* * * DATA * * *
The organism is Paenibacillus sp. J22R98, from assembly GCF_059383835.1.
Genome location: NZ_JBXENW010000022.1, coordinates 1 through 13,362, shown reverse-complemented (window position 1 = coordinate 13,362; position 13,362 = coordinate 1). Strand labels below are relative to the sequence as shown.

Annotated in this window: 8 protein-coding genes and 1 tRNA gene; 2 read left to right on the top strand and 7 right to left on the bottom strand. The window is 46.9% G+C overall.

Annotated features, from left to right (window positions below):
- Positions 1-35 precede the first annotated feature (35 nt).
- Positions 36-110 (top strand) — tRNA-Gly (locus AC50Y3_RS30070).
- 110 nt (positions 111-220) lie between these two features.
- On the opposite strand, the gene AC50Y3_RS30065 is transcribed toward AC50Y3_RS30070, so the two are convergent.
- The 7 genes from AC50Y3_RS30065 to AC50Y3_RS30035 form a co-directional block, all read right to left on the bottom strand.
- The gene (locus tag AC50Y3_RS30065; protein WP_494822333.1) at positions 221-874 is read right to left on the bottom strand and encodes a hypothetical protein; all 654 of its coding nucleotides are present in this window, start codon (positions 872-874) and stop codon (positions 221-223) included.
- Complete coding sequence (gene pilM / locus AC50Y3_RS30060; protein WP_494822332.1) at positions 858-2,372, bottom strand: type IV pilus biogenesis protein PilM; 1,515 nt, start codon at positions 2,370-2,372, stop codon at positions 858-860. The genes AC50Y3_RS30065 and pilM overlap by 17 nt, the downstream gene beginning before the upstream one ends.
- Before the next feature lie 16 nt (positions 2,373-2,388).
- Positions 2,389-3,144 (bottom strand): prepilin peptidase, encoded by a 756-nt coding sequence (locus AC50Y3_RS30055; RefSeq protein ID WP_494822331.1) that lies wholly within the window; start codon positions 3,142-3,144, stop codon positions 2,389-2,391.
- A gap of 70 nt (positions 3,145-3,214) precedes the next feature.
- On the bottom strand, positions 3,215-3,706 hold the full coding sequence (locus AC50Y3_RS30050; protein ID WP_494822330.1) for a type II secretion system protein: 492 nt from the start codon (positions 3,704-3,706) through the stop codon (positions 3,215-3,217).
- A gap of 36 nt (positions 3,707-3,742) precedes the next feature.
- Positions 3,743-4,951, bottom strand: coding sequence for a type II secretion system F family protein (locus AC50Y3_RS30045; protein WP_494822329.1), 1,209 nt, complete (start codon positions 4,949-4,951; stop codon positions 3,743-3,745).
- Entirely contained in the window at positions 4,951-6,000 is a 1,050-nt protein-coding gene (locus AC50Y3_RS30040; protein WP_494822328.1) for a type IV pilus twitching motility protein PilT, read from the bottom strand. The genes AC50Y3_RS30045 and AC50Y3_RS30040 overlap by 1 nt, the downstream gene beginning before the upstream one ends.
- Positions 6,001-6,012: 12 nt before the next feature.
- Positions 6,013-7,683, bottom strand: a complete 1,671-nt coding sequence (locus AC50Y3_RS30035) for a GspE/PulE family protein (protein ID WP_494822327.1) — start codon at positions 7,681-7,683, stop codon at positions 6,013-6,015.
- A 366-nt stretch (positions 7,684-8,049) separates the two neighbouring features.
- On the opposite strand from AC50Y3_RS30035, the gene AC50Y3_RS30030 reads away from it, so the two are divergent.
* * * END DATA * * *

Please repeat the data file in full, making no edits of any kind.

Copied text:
The organism is Paenibacillus sp. J22R98, from assembly GCF_059383835.1.
Genome location: NZ_JBXENW010000022.1, coordinates 1 through 13,362, shown reverse-complemented (window position 1 = coordinate 13,362; position 13,362 = coordinate 1). Strand labels below are relative to the sequence as shown.

Annotated in this window: 8 protein-coding genes and 1 tRNA gene; 2 read left to right on the top strand and 7 right to left on the bottom strand. The window is 46.9% G+C overall.

Annotated features, from left to right (window positions below):
- Positions 1-35 precede the first annotated feature (35 nt).
- Positions 36-110 (top strand) — tRNA-Gly (locus AC50Y3_RS30070).
- 110 nt (positions 111-220) lie between these two features.
- On the opposite strand, the gene AC50Y3_RS30065 is transcribed toward AC50Y3_RS30070, so the two are convergent.
- The 7 genes from AC50Y3_RS30065 to AC50Y3_RS30035 form a co-directional block, all read right to left on the bottom strand.
- The gene (locus tag AC50Y3_RS30065; protein WP_494822333.1) at positions 221-874 is read right to left on the bottom strand and encodes a hypothetical protein; all 654 of its coding nucleotides are present in this window, start codon (positions 872-874) and stop codon (positions 221-223) included.
- Complete coding sequence (gene pilM / locus AC50Y3_RS30060; protein WP_494822332.1) at positions 858-2,372, bottom strand: type IV pilus biogenesis protein PilM; 1,515 nt, start codon at positions 2,370-2,372, stop codon at positions 858-860. The genes AC50Y3_RS30065 and pilM overlap by 17 nt, the downstream gene beginning before the upstream one ends.
- Before the next feature lie 16 nt (positions 2,373-2,388).
- Positions 2,389-3,144 (bottom strand): prepilin peptidase, encoded by a 756-nt coding sequence (locus AC50Y3_RS30055; RefSeq protein ID WP_494822331.1) that lies wholly within the window; start codon positions 3,142-3,144, stop codon positions 2,389-2,391.
- A gap of 70 nt (positions 3,145-3,214) precedes the next feature.
- On the bottom strand, positions 3,215-3,706 hold the full coding sequence (locus AC50Y3_RS30050; protein ID WP_494822330.1) for a type II secretion system protein: 492 nt from the start codon (positions 3,704-3,706) through the stop codon (positions 3,215-3,217).
- A gap of 36 nt (positions 3,707-3,742) precedes the next feature.
- Positions 3,743-4,951, bottom strand: coding sequence for a type II secretion system F family protein (locus AC50Y3_RS30045; protein WP_494822329.1), 1,209 nt, complete (start codon positions 4,949-4,951; stop codon positions 3,743-3,745).
- Entirely contained in the window at positions 4,951-6,000 is a 1,050-nt protein-coding gene (locus AC50Y3_RS30040; protein WP_494822328.1) for a type IV pilus twitching motility protein PilT, read from the bottom strand. The genes AC50Y3_RS30045 and AC50Y3_RS30040 overlap by 1 nt, the downstream gene beginning before the upstream one ends.
- Positions 6,001-6,012: 12 nt before the next feature.
- Positions 6,013-7,683, bottom strand: a complete 1,671-nt coding sequence (locus AC50Y3_RS30035) for a GspE/PulE family protein (protein ID WP_494822327.1) — start codon at positions 7,681-7,683, stop codon at positions 6,013-6,015.
- A 366-nt stretch (positions 7,684-8,049) separates the two neighbouring features.
- On the opposite strand from AC50Y3_RS30035, the gene AC50Y3_RS30030 reads away from it, so the two are divergent.